The second, indigenizing aspect of his project brings up a major problem for Kuyperianism on the current scene. As Mouw points out here more than once, social spheres are suffering “shrinkage,” holistic confessionally coherent communities are thin to the point of disappearing, and the systemic consistency needed for proper worldview thinking is out of vogue across the nation. Rather, postmodern bricolage and “religious grazing” characterize North American Christians fully as much as their non- or other-believing neighbors. With believer as marketsavvy shopper, such classic Kuyperian remedies as a fully state-funded pluralistic school system would likely leave the tradition’s equal concerns for the common good and justice for the oppressed out of the picture. Instead, Mouw suggests that the institutional church expand its roles, even at the risk of committing sphere violations, so as to become the “schools of public virtue” required to build responsible citizenship.

The positive contribution that the church can perform for others is a persistent chord in these essays, an emphasis that Mouw pushes up against the “resident aliens” motif characterizing the work of Stanley Hauerwas and Alasdair McIntrye. In contrast to their resolute concern that the church regain its integrity as a clear and distinctive site of membership in postmodern society, Mouw is more hopeful for the possibilities of a common good stretching across all sorts of divides. No apocalyptic here, Right or Left. That makes room for the generosity of spirit which Mouw also deploys toward sectarian fragments in the Dutch Reformed heritage. The essays in this dialogue deal with the particulars of ecclesiology, baptism, the doctrine of regeneration, and other loci classici of Dutch Calvinist quarreling. It cannot be said that Mouw breaks these stalemates, although he does excavate the conundrums within the Kuyperian stance therein. His best contribution is to quarrel with the notion of “stance” per se, a posture unsuited, he points out, to Reformed Christians as pilgrim people discovering new things about their venture as they mix with other parties along the way. Occasionally the game strikes me as not worth the candle, as when the author invokes the scattered hints and speculative possibilities in the work of Klaas Schilder for the makings of a Reformed political theology fit to our parlous times.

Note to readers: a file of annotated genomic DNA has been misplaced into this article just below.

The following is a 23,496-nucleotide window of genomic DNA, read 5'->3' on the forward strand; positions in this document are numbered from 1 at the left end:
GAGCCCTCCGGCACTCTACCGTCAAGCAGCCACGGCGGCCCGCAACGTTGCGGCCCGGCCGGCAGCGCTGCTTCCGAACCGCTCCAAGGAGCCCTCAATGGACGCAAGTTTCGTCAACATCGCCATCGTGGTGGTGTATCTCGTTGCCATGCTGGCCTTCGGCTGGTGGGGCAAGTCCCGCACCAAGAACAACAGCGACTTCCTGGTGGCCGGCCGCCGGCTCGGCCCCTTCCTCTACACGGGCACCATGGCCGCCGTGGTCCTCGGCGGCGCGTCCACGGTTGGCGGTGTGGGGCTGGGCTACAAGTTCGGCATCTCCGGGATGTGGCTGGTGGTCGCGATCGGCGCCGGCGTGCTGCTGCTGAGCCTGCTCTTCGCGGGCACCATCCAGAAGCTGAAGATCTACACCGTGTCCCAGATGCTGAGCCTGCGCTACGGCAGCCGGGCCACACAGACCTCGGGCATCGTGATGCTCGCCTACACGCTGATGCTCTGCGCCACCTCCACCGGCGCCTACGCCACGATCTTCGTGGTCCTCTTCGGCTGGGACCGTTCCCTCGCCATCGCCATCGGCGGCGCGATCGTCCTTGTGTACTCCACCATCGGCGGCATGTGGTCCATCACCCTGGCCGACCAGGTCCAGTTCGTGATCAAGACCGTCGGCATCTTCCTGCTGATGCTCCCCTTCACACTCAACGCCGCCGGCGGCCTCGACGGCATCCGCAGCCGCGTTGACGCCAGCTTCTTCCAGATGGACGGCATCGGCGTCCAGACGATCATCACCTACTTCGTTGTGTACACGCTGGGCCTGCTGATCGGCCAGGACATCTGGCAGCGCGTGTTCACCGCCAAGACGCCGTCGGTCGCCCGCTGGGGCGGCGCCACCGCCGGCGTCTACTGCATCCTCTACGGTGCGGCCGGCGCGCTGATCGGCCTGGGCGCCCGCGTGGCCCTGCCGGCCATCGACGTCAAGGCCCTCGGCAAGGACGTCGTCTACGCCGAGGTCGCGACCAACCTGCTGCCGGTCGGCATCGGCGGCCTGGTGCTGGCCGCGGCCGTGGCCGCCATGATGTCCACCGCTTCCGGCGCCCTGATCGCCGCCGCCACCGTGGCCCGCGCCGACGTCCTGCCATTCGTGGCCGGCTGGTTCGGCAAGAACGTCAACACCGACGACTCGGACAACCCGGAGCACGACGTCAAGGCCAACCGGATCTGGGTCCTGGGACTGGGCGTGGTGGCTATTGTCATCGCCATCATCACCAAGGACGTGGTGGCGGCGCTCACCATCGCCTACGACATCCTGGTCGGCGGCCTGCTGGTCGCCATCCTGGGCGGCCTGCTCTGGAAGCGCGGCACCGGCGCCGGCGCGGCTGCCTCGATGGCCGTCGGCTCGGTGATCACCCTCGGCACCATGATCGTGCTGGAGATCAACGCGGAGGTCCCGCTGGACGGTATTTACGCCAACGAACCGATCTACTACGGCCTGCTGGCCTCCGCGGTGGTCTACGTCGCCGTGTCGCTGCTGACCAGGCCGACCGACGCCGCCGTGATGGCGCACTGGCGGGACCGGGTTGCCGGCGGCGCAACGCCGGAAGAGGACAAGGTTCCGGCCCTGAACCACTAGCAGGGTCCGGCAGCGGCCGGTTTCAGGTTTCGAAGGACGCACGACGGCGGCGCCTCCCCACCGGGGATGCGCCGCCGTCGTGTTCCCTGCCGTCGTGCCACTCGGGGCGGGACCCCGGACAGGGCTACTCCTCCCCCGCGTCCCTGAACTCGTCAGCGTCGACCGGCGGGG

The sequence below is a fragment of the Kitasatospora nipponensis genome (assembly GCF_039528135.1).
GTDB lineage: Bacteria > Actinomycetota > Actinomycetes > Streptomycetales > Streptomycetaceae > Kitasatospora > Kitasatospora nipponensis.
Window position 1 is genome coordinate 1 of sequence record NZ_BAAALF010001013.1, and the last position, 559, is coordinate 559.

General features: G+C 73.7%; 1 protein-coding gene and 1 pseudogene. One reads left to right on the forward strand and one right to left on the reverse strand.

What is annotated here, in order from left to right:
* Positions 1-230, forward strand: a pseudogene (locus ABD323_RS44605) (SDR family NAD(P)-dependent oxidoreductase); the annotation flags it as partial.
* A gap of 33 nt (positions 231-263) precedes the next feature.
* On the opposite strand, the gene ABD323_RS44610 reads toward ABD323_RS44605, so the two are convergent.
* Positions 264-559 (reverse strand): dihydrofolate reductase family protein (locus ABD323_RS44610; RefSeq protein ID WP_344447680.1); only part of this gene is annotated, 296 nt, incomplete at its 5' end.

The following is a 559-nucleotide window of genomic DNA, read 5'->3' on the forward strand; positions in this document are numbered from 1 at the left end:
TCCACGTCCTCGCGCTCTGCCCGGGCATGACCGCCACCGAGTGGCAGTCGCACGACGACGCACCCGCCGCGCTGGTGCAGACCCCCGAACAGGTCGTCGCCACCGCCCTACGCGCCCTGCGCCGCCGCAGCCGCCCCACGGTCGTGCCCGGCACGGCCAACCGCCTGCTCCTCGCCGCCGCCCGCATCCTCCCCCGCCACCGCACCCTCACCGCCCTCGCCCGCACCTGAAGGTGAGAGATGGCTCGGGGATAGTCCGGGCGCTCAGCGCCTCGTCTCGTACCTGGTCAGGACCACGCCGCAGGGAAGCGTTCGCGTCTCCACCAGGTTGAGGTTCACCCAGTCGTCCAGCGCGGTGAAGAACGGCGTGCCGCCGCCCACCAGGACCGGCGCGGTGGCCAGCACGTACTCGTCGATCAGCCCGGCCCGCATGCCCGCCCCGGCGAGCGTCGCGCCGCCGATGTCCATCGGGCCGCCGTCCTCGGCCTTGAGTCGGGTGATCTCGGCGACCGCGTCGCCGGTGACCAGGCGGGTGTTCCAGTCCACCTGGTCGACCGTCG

The better move might be to return to the work of Kuyper himself and revive a theme that is just as strong therein as notions of sphere sovereignty. That is, Kuyper’s keen and recurrent perceptions about and prescriptions for the realities of power within politics and society. I propose that we give the “square inch” citation from Kuyper’s “Sphere Sovereignty” oration a rest for twenty years; we get it already—evangelicals can/must engage this world in all its dimensions, though perhaps they should do so more intelligently, even biblically. Let’s concentrate instead on another line, from the heart of that speech: “It cannot be said often enough: money creates power for the one who gives over the one who receives.” American society, the self-professed Christians not least or last among them, has utterly surrendered separate spheres to market hegemony and donor command—in politics, education, art, and religion. It’s past time to count the costs of that acquiescence and start thinking seriously about some remedies. That’s the way forward for a productive Kuyperian social ethics.

James D. Bratt is professor of history at Calvin College in Grand Rapids, Michigan.